Sources have pointed to the section on fixation as particularly troubling, claiming it ignores a section of the Copyright Act that allows a live performance to be “fixed” — i.e. protected — in the course of being broadcast. In a victory for opponents, ALI membership approved an amendment proposing that exact language from the Copyright Act be added to the “black letter” portion of the Restatement that deals with fixation. However, members voted down a separate amendment which requested that the “comments” portion of the Restatement, which interprets the statutory law, also be edited to reflect the Copyright Act’s fixation language.
“In general, the fixation provision and its comments provoked particularly strong objections in Advisers’ meetings from the start,” read the former amendment, which was submitted by Columbia Law School professors Jane Ginsburg and Shyamkrishna Balganesh. “Over multiple drafts, and notwithstanding consistent pushback from the Advisers, the Reporters have persisted in an approach that both omits statutory text from the black letter, and in the Comments applies a definition that has no basis either in the statute or in the caselaw.”
Also of concern is a section that addresses joint authorship of works in terms that could complicate claims of ownership for songwriters. In sharp contrast to existing copyright law, the Restatement asserts that all contributions must be put down in writing prior to the start of the songwriting process — something opponents argue simply isn’t practical in terms of how songwriters work.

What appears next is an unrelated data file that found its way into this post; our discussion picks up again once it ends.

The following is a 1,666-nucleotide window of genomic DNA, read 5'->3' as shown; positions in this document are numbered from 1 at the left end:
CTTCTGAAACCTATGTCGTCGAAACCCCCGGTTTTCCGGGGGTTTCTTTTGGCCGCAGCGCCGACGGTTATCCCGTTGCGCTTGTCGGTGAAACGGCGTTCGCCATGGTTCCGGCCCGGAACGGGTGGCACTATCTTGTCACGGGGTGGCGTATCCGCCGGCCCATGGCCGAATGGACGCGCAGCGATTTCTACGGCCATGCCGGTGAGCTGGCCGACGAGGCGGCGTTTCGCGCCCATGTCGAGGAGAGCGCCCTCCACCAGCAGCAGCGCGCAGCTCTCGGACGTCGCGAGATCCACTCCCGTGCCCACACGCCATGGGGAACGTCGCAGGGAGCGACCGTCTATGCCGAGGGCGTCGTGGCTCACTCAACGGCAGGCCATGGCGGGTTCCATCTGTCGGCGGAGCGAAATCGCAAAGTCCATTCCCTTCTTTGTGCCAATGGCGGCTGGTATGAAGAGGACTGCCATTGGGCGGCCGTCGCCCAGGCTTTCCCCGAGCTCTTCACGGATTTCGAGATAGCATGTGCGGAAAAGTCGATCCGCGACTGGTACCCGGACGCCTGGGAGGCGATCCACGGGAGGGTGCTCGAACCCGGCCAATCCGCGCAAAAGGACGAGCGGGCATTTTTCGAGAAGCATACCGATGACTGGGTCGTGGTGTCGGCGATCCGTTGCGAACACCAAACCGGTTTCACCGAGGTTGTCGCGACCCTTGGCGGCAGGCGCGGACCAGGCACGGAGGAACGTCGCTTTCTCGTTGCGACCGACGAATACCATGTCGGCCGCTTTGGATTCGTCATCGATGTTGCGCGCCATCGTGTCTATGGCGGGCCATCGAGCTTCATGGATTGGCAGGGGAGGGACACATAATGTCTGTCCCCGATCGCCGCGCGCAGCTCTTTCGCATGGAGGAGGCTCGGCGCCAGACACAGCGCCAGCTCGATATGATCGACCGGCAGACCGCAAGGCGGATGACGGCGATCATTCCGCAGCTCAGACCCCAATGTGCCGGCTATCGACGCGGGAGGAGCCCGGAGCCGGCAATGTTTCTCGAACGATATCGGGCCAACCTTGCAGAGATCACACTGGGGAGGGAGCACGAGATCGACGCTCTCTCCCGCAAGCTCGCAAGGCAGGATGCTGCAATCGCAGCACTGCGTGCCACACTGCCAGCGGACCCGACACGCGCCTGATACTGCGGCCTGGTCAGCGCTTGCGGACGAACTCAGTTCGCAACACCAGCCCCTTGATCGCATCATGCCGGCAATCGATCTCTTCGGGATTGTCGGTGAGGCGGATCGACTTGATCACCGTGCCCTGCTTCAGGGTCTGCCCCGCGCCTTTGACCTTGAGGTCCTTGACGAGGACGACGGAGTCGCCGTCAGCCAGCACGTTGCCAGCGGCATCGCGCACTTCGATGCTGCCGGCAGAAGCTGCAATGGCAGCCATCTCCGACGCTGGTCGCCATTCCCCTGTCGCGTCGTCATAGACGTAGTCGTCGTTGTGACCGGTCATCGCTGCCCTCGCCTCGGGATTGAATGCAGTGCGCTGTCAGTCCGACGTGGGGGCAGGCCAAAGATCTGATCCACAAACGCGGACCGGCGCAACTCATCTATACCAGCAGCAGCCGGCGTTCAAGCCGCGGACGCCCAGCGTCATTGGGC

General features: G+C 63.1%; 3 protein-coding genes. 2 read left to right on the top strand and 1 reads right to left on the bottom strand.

At the June 8 meeting, ALI members voted on two amendments meant to address these critiques. The first, proposed by Ginsburg and Balganesh, asked that a “substantive provision” of statutory law regarding joint authorship be added to the “black letter” portion of the Restatement. The second, proposed by Texas A&M University School of Law professor Irene Calboli, took issue with a separate subsection of the Restatement’s black letter. In an email sent to Billboard, Calboli echoed concerns laid out by other Restatement opponents, arguing that the subsection she took issue with includes language that is “largely unnecessary and also could result in complicating the interpretation of the law rather than clarifying [it].”